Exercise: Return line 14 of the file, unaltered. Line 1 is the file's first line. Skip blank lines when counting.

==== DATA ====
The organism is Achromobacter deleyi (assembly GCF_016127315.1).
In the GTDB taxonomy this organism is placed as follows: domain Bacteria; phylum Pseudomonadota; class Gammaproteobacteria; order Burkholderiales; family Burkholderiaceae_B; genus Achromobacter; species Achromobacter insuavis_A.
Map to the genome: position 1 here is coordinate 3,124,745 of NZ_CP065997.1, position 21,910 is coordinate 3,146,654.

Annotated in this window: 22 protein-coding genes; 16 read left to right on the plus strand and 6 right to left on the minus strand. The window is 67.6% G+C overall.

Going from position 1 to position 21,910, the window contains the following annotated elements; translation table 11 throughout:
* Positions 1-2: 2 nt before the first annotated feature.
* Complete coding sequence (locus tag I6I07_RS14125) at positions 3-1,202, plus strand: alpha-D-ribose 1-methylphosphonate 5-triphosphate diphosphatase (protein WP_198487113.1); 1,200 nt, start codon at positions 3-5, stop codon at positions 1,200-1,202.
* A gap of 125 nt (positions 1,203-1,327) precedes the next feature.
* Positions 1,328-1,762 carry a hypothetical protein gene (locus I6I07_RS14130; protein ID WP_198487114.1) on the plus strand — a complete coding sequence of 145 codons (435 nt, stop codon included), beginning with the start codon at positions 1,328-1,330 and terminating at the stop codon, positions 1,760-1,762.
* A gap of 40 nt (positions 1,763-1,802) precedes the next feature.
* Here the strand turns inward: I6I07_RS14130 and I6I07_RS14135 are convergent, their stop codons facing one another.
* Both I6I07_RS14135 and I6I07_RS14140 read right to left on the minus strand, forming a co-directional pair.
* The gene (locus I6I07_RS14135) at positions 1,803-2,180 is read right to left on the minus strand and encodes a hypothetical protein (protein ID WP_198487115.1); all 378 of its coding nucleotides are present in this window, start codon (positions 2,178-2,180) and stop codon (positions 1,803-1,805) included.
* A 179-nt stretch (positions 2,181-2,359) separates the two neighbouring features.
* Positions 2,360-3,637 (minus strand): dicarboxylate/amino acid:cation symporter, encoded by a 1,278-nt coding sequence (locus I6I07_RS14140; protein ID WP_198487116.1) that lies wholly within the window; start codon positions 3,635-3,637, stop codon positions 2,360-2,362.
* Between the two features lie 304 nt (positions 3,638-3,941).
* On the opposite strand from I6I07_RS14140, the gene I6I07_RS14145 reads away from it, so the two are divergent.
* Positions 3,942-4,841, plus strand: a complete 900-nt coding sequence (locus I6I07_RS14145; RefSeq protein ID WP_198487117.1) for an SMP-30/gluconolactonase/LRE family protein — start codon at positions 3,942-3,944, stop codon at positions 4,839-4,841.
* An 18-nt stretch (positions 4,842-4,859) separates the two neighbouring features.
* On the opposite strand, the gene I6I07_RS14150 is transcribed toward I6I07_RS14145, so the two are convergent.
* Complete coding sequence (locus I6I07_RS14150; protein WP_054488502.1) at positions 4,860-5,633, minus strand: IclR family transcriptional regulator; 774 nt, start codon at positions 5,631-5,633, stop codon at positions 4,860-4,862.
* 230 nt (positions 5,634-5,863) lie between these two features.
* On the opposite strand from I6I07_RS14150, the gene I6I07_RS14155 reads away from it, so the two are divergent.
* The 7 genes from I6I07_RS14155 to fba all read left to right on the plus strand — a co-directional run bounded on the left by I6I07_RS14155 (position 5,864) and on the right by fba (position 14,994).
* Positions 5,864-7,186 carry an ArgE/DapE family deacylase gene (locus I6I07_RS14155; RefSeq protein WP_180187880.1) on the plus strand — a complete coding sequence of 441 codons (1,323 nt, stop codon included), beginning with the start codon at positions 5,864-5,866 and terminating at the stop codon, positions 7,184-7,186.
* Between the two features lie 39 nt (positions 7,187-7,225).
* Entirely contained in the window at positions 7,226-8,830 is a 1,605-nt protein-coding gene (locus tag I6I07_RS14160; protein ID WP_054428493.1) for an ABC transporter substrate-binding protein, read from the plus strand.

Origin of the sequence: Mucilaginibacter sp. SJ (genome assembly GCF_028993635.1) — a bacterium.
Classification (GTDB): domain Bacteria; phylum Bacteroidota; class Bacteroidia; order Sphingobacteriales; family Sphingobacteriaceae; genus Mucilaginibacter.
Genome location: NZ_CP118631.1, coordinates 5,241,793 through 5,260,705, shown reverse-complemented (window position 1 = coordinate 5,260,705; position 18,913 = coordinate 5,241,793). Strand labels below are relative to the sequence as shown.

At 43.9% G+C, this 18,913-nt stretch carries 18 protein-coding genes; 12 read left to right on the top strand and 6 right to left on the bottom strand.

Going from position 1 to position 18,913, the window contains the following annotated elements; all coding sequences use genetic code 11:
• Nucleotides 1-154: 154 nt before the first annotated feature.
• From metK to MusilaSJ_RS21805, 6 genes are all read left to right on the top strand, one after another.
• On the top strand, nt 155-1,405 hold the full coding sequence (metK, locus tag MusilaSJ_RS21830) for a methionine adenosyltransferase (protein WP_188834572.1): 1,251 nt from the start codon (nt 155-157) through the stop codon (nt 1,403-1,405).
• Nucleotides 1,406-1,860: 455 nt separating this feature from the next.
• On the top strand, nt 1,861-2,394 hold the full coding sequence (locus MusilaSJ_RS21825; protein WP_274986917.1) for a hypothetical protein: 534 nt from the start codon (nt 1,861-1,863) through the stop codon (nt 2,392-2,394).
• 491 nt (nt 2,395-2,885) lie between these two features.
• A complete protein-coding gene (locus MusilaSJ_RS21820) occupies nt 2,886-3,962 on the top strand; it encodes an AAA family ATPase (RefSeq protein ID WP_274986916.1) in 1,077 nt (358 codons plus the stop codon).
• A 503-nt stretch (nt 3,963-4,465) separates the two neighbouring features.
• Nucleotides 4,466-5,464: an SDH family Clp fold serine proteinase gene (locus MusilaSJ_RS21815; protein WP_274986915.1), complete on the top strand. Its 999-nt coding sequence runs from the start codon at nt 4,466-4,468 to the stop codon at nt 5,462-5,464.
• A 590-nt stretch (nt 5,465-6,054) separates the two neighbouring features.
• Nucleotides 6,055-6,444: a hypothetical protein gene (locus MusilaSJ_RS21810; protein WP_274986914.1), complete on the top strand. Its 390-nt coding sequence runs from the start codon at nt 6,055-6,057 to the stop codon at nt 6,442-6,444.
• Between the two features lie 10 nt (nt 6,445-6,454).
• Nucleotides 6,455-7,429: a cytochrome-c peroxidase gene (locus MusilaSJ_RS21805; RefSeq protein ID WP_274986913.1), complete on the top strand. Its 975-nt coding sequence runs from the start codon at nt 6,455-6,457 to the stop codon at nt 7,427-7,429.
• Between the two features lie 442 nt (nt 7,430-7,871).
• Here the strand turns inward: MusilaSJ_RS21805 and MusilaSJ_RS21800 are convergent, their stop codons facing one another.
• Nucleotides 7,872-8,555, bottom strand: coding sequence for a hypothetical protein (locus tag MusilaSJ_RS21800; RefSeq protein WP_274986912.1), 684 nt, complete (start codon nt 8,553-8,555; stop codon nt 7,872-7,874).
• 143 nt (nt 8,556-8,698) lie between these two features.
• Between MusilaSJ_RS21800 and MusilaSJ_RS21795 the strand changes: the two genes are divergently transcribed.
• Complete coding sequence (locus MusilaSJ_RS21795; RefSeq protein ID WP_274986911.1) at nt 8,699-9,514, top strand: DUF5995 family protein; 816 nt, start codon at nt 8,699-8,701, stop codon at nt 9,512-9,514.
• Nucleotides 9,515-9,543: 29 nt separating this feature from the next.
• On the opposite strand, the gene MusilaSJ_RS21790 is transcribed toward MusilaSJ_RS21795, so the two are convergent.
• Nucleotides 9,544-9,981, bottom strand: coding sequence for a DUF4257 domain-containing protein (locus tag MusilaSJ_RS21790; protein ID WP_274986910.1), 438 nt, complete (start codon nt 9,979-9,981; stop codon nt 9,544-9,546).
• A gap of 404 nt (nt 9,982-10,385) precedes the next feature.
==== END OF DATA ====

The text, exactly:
* A 179-nt stretch (positions 2,181-2,359) separates the two neighbouring features.